Google, copyright, and our future.
In early 2002, the filmmaker Grace Guggenheim–the daughter of the late Charles Guggenheim, one of America’s greatest documentarians, and the sister of the filmmaker Davis Guggenheim, who madeAn Inconvenient Truth-decided to do something that might strike most of us as common sense. Her father had directed or produced more than a hundred documentaries. Some of these were quite famous (Nine from Little Rock). Some were well-known even if not known to be by him (Monument to a Dream, the film that plays at the St. Louis arch). Some were forgotten but incredibly important for understanding American history in the twentieth century (A Time for Justice). And some were just remarkably beautiful (D-Day Remembered). So, as curator of his work, Grace Guggenheim decided to remaster the collection and make it all available on DVD, which was then the emerging platform for film.
Her project faced two challenges, one obvious, one not. The obvious challenge was technical: gathering fifty years of film and restoring it digitally. The non-obvious challenge was legal: clearing the rights to move this creative work onto this new platform for distribution. Most people might be puzzled about just why there would be any legal issue with a child restoring her father’s life’s work. After all, when we decide to repaint our grandfather’s old desk, or sell it to a neighbor, or use it as a workbench or a kitchen table, no one thinks to call a lawyer first. But the property that Grace Guggenheim curates is of a special kind. It is protected by copyright law.
Documentaries in particular are property of a special kind. The copyright and contract claims that burden these compilations of creativity are impossibly complex. The reason is not hard to see. A part of it is the ordinary complexity of copyright in any film. A film is made up of many different creative elements–music, plot, characters, images, and so on. Once the film is made, any effort at remaking it–moving it to DVD, for example–could require clearing permissions for each of these original elements. But documentaries add another layer of complexity to this already healthy thicket, as they typically also include quotations, in the sense of film clips. So just as a book about Franklin Delano Roosevelt by Jonathan Alter might have quotes from famous people talking about its subject, a film about civil rights produced in the 1960s would include quotations–clips from news stations–from famous people of the time talking about the issue of the day. Unlike a book, however, these quotations are in film–typically, news footage from CBS or NBC.
Whenever a documentarian wanted to include these clips in his film, he would ask CBS or NBC for permission. Most of the time, at least for a healthy fee, CBS and NBC and everyone else was happy to give permission so as to be included. Sometimes they wanted to see first just how the clip would be used. Sometimes they would veto a particular use in a particular context. But in the main there was a healthy market for securing permission to quote. The lawyers flocked to this market for permission. (That’s their nature.) They drafted agreements to define the rights that the quoter would get.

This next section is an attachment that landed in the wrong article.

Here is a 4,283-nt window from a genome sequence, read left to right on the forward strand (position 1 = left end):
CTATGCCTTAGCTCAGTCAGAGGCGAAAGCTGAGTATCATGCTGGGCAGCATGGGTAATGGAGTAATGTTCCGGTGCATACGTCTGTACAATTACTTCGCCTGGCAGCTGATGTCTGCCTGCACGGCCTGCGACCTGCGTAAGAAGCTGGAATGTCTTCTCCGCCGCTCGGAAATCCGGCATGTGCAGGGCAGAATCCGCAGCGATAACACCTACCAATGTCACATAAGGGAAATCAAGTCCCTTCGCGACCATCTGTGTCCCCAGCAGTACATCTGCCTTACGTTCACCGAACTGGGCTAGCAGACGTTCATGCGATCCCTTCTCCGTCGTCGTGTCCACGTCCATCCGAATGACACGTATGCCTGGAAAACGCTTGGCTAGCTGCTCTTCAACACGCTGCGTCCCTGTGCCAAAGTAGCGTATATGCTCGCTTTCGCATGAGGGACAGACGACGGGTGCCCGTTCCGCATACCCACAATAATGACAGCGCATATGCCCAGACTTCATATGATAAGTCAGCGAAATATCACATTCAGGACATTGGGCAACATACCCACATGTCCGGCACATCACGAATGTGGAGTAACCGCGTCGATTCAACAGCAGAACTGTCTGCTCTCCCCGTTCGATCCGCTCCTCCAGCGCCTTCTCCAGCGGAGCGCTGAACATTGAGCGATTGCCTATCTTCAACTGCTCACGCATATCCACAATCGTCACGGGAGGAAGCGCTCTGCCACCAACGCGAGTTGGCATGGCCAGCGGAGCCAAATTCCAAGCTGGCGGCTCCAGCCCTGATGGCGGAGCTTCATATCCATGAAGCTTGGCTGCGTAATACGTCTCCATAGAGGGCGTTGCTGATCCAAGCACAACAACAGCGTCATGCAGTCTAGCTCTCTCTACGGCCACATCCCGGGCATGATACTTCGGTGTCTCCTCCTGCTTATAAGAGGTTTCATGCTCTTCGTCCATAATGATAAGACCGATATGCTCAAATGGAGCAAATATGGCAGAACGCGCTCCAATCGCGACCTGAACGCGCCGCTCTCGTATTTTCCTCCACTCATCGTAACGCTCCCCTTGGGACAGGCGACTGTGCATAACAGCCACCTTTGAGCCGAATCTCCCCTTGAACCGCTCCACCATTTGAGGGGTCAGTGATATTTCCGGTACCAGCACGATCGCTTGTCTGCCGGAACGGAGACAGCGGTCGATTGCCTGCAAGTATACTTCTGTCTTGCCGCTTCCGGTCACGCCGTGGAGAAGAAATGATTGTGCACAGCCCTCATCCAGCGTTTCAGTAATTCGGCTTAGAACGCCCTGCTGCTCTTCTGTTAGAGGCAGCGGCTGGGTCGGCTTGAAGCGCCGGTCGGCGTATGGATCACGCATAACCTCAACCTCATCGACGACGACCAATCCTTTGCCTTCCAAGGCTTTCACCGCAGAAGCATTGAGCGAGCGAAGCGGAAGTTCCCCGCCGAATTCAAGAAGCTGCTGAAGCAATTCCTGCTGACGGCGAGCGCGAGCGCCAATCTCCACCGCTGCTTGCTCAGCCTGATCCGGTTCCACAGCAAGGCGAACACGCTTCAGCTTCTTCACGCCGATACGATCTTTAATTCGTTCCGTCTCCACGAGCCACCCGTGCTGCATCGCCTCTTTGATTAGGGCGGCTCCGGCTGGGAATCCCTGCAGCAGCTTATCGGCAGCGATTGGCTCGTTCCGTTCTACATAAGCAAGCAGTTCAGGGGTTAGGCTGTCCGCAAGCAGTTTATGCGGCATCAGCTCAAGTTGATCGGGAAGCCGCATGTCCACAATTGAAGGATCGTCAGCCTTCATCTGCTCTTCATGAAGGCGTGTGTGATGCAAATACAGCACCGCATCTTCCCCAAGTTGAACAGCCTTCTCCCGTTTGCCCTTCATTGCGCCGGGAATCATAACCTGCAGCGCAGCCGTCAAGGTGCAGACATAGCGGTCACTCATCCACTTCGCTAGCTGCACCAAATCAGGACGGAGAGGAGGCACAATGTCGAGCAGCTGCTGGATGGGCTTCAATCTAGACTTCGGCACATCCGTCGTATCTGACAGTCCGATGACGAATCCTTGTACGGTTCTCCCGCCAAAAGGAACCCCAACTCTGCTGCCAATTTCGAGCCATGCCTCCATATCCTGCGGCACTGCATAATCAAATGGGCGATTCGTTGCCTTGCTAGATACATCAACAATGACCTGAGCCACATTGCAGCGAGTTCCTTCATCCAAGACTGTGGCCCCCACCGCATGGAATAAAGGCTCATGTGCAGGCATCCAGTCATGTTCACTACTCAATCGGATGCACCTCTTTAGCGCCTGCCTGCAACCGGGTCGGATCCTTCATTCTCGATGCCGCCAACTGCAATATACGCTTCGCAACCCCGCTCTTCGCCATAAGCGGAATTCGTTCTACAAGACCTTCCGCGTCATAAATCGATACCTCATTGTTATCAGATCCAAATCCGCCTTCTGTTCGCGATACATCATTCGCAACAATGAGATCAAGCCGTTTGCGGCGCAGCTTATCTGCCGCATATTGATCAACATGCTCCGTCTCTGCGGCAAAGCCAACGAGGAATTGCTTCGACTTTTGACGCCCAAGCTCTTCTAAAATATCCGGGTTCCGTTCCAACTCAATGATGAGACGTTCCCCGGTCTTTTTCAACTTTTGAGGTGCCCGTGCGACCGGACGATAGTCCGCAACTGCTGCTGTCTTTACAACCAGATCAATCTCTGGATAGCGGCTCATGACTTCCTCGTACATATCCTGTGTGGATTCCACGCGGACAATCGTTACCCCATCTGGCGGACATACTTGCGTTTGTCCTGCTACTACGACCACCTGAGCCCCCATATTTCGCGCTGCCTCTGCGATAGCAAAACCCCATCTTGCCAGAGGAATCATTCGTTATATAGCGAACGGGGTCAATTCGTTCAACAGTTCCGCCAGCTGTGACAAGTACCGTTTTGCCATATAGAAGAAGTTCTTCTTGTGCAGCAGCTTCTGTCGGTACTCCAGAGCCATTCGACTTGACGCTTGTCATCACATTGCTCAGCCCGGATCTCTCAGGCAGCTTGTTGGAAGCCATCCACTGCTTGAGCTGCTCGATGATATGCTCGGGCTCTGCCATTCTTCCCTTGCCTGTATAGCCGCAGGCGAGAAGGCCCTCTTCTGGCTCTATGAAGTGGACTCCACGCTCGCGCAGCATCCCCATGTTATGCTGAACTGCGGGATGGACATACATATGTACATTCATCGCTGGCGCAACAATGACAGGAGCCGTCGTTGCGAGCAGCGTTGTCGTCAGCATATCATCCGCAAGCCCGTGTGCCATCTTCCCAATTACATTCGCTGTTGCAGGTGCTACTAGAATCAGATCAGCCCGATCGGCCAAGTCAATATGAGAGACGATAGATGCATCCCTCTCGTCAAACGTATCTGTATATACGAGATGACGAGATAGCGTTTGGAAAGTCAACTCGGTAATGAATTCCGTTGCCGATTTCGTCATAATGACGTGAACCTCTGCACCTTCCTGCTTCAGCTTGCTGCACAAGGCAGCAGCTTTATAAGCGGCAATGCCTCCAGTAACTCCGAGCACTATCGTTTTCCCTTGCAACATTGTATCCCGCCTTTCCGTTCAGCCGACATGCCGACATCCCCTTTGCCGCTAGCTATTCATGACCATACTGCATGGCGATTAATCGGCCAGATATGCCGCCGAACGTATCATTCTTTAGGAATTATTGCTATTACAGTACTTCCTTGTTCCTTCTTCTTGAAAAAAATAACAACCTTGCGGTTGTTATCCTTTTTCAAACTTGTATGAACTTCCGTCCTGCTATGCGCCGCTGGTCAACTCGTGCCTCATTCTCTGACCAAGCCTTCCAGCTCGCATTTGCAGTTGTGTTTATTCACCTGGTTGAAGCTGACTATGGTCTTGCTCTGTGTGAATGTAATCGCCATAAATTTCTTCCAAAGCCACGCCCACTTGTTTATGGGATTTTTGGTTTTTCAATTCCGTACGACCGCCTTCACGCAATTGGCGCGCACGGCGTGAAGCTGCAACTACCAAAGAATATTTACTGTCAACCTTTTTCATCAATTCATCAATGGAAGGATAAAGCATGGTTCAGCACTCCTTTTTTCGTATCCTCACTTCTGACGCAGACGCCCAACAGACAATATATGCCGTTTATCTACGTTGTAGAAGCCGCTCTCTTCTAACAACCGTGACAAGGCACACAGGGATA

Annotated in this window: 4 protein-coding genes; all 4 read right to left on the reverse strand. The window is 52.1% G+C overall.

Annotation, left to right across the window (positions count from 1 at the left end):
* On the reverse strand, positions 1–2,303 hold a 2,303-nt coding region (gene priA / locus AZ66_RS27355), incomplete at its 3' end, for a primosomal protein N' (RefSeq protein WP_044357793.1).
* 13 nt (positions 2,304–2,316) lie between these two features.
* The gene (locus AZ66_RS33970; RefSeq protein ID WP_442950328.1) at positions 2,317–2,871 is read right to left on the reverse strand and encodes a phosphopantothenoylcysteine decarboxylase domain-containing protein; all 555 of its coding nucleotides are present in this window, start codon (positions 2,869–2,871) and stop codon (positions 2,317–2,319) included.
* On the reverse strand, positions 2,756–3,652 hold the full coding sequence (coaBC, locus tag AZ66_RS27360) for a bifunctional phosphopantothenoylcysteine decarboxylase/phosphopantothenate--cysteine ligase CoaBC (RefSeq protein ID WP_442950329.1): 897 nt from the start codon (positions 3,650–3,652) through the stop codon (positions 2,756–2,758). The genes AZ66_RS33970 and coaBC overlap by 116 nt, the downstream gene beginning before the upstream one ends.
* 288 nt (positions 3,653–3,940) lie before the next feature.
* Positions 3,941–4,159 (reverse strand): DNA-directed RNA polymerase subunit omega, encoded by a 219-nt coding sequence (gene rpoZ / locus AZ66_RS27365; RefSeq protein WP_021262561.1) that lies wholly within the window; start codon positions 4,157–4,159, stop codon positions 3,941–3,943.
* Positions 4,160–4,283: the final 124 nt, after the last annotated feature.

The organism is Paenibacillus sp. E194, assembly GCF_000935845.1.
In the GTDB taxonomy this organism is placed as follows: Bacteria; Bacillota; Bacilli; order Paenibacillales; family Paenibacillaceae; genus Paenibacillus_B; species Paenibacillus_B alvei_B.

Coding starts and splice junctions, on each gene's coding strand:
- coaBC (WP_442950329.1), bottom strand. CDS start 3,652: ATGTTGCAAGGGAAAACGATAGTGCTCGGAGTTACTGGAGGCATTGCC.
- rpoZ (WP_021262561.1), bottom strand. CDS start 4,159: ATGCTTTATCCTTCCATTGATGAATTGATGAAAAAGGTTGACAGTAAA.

I suspect that most filmmakers never thought for a second about how odd this “permission to quote” was. After all, does an author need to get permission from TheNew York Times when she quotes an article in a book about the Depression? Indeed, does anyone need permission from anyone when quoting public statements, at least in a work talking about those statements? Ordinarily, one would think that this sort of “use” is “fair,” under the rules of copyright at least. But most documentarians–indeed, most filmmakers–did not care to work through the complexity and the uncertainty of a doctrine such as “fair use.” Instead they agreed to licenses that govern–exclusively, as they typically asserted–the rights to use the quotes that were in the film. So, for example, the license would insist that the only right to use the film came from the license itself (not fair use). And it would then specify the scope and term of the right–five years, North American distribution, for educational use.
What that agreement means is that if the filmmaker wanted to continue to distribute the film after five years, he would have to go back to the original rights holder and ask for permission again. That task may not sound so difficult if you think about one clip in one documentary. But what about twenty, thirty, or more? And even assuming that you can find the original holders of the rights, they now have you over a barrel–as the owners of the famous series Eyes on the Prize discovered. Jon Else, the producer and cinematographer for the series, described the problem in 2004 (extraordinary efforts have now resolved it):